Two Poems by Chelsea Eckert


“I am sorry for your loss,” he said
when I mentioned that after ten some-
odd years of psychotropics, I was a
sort of celibate Barbie doll. And I
told him that as a chemical eunuch
I’ve found that it’s like wearing a
blindfold — how sometimes I lie against
my best friend’s back, and meditate
on the hilly swell of her breathing,
and the knotting of her spine, and
her skin’s shudder-and-twitch. I always
know what it all means, I said.

And this guy went and bought me a drink.


You are our Ursa Major,
obscured, hanging in the
world above, the sun tipping
your ears with lambent gold —

and you are our falling star —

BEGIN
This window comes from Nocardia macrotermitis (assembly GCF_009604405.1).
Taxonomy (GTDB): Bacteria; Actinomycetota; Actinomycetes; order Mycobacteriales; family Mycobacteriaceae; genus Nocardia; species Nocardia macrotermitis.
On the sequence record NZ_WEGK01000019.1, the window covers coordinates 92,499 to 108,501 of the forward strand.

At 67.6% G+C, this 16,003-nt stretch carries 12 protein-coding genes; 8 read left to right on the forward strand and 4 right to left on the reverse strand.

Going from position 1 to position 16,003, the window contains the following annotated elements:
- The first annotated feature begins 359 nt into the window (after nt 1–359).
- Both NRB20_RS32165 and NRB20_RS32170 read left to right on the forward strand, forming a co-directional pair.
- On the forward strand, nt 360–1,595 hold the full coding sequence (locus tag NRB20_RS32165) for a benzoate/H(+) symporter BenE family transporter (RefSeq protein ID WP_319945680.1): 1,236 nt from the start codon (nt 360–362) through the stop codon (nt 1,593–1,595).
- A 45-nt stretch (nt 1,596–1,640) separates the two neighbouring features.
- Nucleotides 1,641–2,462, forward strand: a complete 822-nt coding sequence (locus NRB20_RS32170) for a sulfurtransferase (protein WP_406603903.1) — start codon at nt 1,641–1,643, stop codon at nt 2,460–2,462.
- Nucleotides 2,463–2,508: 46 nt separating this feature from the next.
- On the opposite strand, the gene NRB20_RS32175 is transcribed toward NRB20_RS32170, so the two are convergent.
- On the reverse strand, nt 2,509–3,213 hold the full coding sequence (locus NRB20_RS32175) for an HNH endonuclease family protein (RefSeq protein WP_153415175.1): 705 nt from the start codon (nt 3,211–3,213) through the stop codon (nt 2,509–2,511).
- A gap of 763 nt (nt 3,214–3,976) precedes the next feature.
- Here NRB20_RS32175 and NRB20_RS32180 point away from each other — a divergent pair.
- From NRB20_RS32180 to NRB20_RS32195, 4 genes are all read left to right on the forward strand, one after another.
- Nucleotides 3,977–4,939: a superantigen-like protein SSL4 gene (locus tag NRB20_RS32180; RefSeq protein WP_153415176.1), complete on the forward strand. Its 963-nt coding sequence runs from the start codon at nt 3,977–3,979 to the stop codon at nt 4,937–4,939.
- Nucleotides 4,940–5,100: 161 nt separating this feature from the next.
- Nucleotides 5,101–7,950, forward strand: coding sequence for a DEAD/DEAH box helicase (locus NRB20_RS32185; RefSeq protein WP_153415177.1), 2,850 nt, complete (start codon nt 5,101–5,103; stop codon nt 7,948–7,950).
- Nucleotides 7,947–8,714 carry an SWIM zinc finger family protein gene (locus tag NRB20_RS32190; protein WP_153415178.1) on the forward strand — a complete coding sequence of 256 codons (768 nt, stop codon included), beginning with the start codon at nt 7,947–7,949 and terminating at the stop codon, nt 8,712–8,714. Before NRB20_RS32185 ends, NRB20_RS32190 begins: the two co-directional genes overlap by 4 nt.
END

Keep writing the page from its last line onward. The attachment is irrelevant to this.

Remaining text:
white as surprise —

when you cleave our skies
and stir us into madness,
and there is a shaking as
our universe froths and
foams, and you have absconded
with one of our own —
but the rest of us, we
labor our way to the promised
land —
where we redden with the
dusk, and die without you —

our stupefying god.

About the author :

Chelsea Eckert is a creative writing undergraduate in her senior year at San Jose State University. Her poem “Nostalgia” previously won a James Phelan Literary Award; this, however, is her first publication. If she could be anything in the world right now, she’d be a lion.